If the move to digital learning continues, children will spend much, if not most, of their waking hours in front of screens. They will use apps before they go to school, spend their days in front of computers, do their homework online, and then entertain themselves with digital media. Children are losing opportunities to experience the world in all its richness. The gestalt of a farm transcends what pixels and speakers can convey. Screens drain the vitality from many educational experiences that could be better done in the flesh. This drift toward screen learning is only inevitable if people do nothing to stop it. So let’s stop it.
The whole idea is that this extra monitor is a reference screen and not a working screen. I do all of my writing, screencasting, video editing, lawyering, and MacSparky-ing on the iMac. After all, the iMac is, by far, the better screen in every way measurable.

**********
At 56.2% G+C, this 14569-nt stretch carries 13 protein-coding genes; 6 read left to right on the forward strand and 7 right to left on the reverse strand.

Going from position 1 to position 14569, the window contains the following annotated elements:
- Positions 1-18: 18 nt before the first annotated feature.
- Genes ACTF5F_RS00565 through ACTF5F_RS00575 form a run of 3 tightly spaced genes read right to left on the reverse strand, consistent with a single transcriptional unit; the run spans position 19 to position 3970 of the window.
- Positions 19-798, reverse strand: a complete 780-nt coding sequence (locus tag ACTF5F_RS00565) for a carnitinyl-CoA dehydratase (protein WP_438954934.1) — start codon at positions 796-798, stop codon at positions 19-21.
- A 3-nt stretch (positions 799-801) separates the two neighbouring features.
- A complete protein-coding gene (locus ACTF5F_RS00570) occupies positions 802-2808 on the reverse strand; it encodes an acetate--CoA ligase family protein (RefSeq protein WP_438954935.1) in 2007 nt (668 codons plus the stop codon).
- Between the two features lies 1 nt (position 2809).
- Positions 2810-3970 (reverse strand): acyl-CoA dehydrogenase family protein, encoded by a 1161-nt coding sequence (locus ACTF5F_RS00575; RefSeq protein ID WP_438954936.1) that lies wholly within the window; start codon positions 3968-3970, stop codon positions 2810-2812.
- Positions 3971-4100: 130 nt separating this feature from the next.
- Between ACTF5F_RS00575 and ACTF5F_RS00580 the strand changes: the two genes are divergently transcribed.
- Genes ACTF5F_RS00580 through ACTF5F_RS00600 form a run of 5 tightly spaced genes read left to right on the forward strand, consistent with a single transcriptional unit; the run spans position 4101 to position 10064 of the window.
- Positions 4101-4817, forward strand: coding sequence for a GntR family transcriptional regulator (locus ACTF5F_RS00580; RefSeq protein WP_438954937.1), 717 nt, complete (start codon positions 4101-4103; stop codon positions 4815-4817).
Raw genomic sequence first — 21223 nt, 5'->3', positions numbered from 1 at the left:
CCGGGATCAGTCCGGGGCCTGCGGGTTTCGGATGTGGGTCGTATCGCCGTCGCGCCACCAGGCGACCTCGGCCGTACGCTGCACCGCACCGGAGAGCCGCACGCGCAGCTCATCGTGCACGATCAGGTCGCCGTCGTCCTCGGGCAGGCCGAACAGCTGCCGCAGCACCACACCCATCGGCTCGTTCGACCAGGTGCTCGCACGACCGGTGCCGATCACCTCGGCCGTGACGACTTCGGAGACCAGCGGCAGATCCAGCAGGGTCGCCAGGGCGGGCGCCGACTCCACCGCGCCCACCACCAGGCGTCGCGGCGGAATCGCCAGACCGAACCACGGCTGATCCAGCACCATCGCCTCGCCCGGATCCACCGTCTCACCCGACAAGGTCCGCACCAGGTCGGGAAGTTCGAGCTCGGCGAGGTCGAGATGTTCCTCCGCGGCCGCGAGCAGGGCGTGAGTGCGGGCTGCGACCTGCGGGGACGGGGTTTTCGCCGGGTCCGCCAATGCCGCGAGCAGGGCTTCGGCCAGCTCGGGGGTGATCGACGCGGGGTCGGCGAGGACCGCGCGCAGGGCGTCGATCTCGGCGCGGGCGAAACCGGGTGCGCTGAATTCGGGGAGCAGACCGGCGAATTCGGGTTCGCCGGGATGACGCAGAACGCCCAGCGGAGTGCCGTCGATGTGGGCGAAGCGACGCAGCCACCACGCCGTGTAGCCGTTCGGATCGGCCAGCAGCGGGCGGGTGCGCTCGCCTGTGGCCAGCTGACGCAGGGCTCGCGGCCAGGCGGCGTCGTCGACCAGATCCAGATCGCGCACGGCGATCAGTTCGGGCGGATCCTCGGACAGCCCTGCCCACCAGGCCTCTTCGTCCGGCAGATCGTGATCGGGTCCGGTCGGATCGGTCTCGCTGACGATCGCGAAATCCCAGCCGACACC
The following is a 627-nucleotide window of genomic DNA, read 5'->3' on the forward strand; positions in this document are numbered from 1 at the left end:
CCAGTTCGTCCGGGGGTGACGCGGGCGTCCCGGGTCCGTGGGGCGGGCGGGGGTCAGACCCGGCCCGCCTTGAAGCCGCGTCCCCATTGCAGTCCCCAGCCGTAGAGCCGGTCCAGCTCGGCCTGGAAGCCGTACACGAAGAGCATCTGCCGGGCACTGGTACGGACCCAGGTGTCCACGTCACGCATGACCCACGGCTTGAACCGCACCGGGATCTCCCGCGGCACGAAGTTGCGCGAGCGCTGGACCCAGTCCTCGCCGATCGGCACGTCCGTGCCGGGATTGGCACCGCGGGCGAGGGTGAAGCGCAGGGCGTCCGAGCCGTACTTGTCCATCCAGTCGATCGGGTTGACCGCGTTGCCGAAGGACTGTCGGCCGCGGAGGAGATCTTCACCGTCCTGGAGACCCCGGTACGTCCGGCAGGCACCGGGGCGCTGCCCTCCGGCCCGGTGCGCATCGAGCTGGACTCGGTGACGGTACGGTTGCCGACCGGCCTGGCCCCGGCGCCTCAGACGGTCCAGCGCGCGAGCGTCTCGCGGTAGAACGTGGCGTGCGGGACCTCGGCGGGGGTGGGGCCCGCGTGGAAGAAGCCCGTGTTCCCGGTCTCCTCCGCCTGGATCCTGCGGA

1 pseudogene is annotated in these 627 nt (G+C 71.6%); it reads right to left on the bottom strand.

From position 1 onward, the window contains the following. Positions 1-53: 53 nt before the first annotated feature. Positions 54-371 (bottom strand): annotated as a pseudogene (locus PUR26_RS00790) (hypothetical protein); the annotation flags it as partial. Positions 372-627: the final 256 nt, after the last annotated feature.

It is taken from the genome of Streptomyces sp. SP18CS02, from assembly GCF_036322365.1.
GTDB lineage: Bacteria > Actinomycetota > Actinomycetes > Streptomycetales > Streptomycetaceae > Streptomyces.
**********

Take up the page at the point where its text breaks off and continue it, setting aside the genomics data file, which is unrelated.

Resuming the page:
So what goes on that extra screen?
In the end, I’m disappointed in Apple. Not surprised, since Apple has never acknowledged that the media plays a vital role in the broader Apple ecosystem, but disappointed that a company that puts so much effort into bringing joy to users can simultaneously behave so callously to some of its greatest supporters.
Rambo notes that the icons are all early and unfinished, so don’t necessarily take them as a definite indication of what the new devices will look like.
Apple this week updated its official homepage and iTunes landing page with American Red Cross banners and links that direct to a contribution page dedicated to California wildfire relief. The site includes quick payment options that allow users to contribute $5, $10, $25, $50, $100 or $200 toward ongoing relief efforts with just a couple taps.
Newly updated image editor is gorgeous and capable of just about everything you need.